Minnesota United, LAFC Now In a Race For 2017

The club that finishes its stadium deal first joins MLS with Atlanta
by Ray Marcham   |   Saturday, March 28, 2015

US Soccer Federation (USSF)

With a single statement, how Major League Soccer expansion will play out in 2017 is now not as certain as it originally was.

Wednesday’s announcement that Minnesota United was coming to MLS was full of tidbits about how the timeline for MUFC will play out. The major one is the planned stadium near Target Field, which the league expects a financial roadmap for by July.

If that happens, then things get real interesting. The aftereffects would not only concern the Twin Cities, but in Los Angeles as well, even if the initial announcement had Minnesota making its MLS debut in three years.

Commissioner Don Garber mentioned at the official announcement event in Minneapolis that Minnesota United could get into MLS in 2017 or 2018. He also gave that same time frame for Los Angeles FC, the club that’s expected to replace Chivas USA as the second team in southern California. It all depends on the respective stadium situations for the two areas.

Minnesota United has a stadium site, and it’s in the west end of downtown Minneapolis, by the Farmers Market. It’s not far from the two other major league stadiums, Target Field (where the MUFC announcement was made, and home of MLB’s Twins) and the Target Center (home of the NBA’s Timberwolves). The press release making the announcement of expansion into the Twin Cities stated a 2018 start date, but if the financing for the stadium comes through before Garber’s July deadline, then the Loons could have their MLS debut speeded up a bit.

That would happen if LAFC can’t get their stadium situation figured out by then. While the current site of the Los Angeles Sports Arena, between the Coliseum and the University of Southern California campus in Exhibition Park, is now seen as the likely location for a stadium for LAFC, there are still many issues that lie ahead. That includes financing, an agreement between USC (which oversees the Arena site) and LAFC, and settling on a final design.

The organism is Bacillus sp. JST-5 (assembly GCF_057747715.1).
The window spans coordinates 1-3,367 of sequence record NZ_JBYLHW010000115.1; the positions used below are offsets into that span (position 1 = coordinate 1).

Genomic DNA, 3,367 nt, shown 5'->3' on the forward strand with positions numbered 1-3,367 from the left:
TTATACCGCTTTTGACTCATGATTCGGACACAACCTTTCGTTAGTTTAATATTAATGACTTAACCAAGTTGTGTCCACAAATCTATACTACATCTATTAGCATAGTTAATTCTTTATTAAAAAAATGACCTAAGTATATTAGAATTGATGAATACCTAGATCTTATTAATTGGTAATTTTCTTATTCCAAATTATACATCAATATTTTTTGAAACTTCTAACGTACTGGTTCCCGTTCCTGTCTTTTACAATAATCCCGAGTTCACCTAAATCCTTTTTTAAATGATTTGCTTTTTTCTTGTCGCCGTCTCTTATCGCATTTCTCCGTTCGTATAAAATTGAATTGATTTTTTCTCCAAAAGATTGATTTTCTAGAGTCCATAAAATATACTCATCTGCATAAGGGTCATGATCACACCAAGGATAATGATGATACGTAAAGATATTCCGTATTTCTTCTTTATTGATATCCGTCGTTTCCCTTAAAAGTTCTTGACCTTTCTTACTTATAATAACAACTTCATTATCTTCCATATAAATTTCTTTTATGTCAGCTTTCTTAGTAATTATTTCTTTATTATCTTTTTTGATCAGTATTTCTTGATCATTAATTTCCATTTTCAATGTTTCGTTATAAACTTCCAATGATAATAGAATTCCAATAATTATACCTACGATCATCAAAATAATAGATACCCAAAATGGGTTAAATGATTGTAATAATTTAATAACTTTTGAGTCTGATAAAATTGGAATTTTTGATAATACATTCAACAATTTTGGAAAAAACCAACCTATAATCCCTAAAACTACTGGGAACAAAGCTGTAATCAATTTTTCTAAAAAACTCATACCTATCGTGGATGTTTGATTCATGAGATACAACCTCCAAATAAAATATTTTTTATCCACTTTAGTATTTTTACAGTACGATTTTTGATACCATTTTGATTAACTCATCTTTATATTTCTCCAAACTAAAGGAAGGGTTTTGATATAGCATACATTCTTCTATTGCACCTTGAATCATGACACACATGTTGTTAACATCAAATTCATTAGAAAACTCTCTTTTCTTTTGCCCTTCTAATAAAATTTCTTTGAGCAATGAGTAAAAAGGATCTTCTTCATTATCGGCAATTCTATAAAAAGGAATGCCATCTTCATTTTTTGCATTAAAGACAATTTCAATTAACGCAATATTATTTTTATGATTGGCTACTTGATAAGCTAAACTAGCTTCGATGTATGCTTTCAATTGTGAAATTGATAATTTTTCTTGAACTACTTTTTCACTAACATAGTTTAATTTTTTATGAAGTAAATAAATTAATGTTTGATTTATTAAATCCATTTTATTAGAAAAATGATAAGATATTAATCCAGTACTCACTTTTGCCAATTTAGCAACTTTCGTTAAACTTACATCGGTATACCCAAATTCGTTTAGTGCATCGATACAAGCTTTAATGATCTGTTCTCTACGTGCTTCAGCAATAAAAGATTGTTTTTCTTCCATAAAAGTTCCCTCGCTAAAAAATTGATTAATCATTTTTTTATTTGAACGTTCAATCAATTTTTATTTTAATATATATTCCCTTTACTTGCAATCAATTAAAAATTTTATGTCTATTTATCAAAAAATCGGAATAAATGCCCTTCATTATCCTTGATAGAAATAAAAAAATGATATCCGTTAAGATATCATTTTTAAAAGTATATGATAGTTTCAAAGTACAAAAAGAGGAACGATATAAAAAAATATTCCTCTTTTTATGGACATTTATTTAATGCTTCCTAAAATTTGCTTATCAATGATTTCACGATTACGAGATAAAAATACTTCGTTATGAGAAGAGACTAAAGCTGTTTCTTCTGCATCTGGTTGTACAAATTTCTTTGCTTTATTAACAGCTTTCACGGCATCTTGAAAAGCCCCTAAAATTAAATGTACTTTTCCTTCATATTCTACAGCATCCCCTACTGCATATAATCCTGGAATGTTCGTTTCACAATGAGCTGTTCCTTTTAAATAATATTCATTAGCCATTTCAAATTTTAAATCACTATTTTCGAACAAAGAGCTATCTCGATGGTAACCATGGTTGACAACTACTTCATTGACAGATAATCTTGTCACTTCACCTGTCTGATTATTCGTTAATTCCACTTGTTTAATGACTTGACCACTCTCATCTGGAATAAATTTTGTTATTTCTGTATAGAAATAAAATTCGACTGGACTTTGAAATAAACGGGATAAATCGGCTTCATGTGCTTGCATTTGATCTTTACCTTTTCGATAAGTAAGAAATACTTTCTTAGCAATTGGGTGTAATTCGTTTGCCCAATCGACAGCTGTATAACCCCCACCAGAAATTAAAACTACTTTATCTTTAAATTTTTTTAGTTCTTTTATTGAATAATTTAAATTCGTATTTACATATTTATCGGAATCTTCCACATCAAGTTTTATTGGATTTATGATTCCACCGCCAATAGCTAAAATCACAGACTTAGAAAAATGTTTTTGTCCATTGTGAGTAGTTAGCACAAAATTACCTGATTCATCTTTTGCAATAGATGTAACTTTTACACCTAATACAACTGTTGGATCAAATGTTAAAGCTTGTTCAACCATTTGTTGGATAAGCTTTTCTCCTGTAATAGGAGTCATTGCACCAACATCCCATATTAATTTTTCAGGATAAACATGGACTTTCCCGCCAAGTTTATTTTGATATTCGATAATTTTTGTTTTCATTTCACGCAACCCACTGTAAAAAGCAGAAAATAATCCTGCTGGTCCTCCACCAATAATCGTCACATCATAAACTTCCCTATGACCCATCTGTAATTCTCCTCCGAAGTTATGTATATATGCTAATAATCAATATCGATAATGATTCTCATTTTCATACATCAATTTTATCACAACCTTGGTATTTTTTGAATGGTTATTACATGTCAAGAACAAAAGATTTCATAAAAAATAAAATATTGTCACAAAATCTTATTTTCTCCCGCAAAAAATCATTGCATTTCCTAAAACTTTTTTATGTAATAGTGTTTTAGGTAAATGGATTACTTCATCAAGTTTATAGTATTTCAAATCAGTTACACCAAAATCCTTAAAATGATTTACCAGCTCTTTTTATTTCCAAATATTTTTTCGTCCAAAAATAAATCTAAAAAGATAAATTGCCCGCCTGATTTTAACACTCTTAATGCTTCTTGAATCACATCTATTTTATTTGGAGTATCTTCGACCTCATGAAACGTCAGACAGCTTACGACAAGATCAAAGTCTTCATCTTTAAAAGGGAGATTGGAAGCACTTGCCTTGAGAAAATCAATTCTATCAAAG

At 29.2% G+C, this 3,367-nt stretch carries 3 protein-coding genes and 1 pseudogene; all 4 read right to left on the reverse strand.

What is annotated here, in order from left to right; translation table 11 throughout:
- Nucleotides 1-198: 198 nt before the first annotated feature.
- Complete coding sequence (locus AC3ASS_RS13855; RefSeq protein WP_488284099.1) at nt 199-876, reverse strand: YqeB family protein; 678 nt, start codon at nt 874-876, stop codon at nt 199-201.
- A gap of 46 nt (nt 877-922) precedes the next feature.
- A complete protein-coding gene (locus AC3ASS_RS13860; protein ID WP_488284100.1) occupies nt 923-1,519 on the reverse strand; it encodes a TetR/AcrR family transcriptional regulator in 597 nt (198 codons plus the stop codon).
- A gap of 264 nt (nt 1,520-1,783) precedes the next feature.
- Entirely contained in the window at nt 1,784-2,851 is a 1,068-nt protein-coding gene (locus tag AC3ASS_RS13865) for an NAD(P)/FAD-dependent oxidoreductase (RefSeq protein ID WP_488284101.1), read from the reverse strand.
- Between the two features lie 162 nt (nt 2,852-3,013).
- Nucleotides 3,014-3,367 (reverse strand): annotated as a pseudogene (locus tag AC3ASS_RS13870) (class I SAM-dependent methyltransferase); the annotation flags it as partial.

How quickly LAFC can get that done will determine when they get into MLS. If LAFC ownership and USC can hammer out a deal quickly, and it doesn’t fall apart, then the plan to start play in 2017, along with Atlanta, remains intact.

But if there are any more delays in Los Angeles, and Minnesota United gets their stadium financing done by July, then the timeline could, and likely would, end up changing. MUFC would be moving up their MLS debut to 2017, while LAFC would be pushed back to a 2018 start, coming into the league with either Miami or Sacramento.

So, suddenly, there is a race to become the 22nd team in MLS. The large group of investors who are backing LAFC will now have to try and move forward with their plans quickly if they still want to join the league in two years. Garber has put them under pressure to get that stadium deal done, and if it’s at the Sports Arena site, so be it.

Of course, Minnesota United is also under pressure to get their stadium deal done. If there is no financial plan by Garber’s July deadline, then the move to MLS becomes less certain. While all sides said on Wednesday in Minneapolis that the MUFC-MLS announcement wouldn’t have been made if there wasn’t confidence that the plan comes together, there is that bit of uncertainty that hangs over the whole situation. Bill McGuire and his investors know that any stumble at this stage could cost them, and cost them big.

That’s because waiting in the wings are Miami and Sacramento. Garber is starting to make a bigger push on David Beckham and his group to get the stadium situation in south Florida done, and done soon. The latest sites mentioned are near Marlins Park in Little Havana, and in the Overtown neighborhood. While neither site is the downtown location that Garber wants, he would have to accept one or the other if he wants MLS in Miami.

And if there’s one thing that Sacramento has over Miami, it is a stadium site. The city has already chosen a site in the Railyards area of downtown, and Sacramento Republic FC ownership has already stated that they have the money ready to build the stadium without any public financing. While there is a feeling that Sacramento is now on the outside looking in for an MLS club right now, any stadium problems in Minnesota or Miami puts Sacramento right back in the mix.

However, at this moment, it’s a race between Minnesota and Los Angeles for 2017. Whichever club gets their stadium plan done and puts shovels in the ground will be the winner, and will join Atlanta in MLS in two years. The loser sees their start date moved to 2018, and the pressure to get a stadium deal done will only increase.

The clock is now ticking.


Washington State
Club Domestic:
Portland Timbers
Club Foreign:
Cascadia native and a fan for as long as he can remember, Ray was brought up on the old NASL. Learned to love MLS. Wanted to play like Clive Charles. Then like Tony Adams. Only dreams, of course.